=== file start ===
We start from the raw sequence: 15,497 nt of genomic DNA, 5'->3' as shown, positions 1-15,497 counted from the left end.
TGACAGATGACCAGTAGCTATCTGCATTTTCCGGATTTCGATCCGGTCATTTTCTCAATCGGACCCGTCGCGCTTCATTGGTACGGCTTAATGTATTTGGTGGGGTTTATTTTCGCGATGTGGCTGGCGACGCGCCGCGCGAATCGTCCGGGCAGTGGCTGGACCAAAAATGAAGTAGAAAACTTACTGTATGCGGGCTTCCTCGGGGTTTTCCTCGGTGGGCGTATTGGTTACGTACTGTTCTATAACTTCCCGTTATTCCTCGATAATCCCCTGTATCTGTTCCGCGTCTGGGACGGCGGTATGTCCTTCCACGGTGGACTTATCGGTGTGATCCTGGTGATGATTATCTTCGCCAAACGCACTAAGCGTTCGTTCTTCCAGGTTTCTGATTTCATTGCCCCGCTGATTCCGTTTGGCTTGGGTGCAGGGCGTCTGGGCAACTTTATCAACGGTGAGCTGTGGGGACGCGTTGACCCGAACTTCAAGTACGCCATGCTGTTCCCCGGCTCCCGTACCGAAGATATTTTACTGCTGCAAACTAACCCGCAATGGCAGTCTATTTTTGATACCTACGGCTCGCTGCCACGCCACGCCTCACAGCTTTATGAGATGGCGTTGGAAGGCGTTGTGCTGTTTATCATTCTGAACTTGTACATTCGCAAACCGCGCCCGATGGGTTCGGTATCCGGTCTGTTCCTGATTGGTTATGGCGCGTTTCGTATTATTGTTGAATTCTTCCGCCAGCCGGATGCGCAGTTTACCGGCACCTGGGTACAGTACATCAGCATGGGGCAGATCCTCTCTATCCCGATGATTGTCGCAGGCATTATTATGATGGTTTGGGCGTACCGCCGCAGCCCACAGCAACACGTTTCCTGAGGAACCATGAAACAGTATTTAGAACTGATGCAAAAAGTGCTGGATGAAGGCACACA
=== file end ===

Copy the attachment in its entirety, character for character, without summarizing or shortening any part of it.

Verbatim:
We start from the raw sequence: 15,497 nt of genomic DNA, 5'->3' as shown, positions 1-15,497 counted from the left end.
TGACAGATGACCAGTAGCTATCTGCATTTTCCGGATTTCGATCCGGTCATTTTCTCAATCGGACCCGTCGCGCTTCATTGGTACGGCTTAATGTATTTGGTGGGGTTTATTTTCGCGATGTGGCTGGCGACGCGCCGCGCGAATCGTCCGGGCAGTGGCTGGACCAAAAATGAAGTAGAAAACTTACTGTATGCGGGCTTCCTCGGGGTTTTCCTCGGTGGGCGTATTGGTTACGTACTGTTCTATAACTTCCCGTTATTCCTCGATAATCCCCTGTATCTGTTCCGCGTCTGGGACGGCGGTATGTCCTTCCACGGTGGACTTATCGGTGTGATCCTGGTGATGATTATCTTCGCCAAACGCACTAAGCGTTCGTTCTTCCAGGTTTCTGATTTCATTGCCCCGCTGATTCCGTTTGGCTTGGGTGCAGGGCGTCTGGGCAACTTTATCAACGGTGAGCTGTGGGGACGCGTTGACCCGAACTTCAAGTACGCCATGCTGTTCCCCGGCTCCCGTACCGAAGATATTTTACTGCTGCAAACTAACCCGCAATGGCAGTCTATTTTTGATACCTACGGCTCGCTGCCACGCCACGCCTCACAGCTTTATGAGATGGCGTTGGAAGGCGTTGTGCTGTTTATCATTCTGAACTTGTACATTCGCAAACCGCGCCCGATGGGTTCGGTATCCGGTCTGTTCCTGATTGGTTATGGCGCGTTTCGTATTATTGTTGAATTCTTCCGCCAGCCGGATGCGCAGTTTACCGGCACCTGGGTACAGTACATCAGCATGGGGCAGATCCTCTCTATCCCGATGATTGTCGCAGGCATTATTATGATGGTTTGGGCGTACCGCCGCAGCCCACAGCAACACGTTTCCTGAGGAACCATGAAACAGTATTTAGAACTGATGCAAAAAGTGCTGGATGAAGGCACACA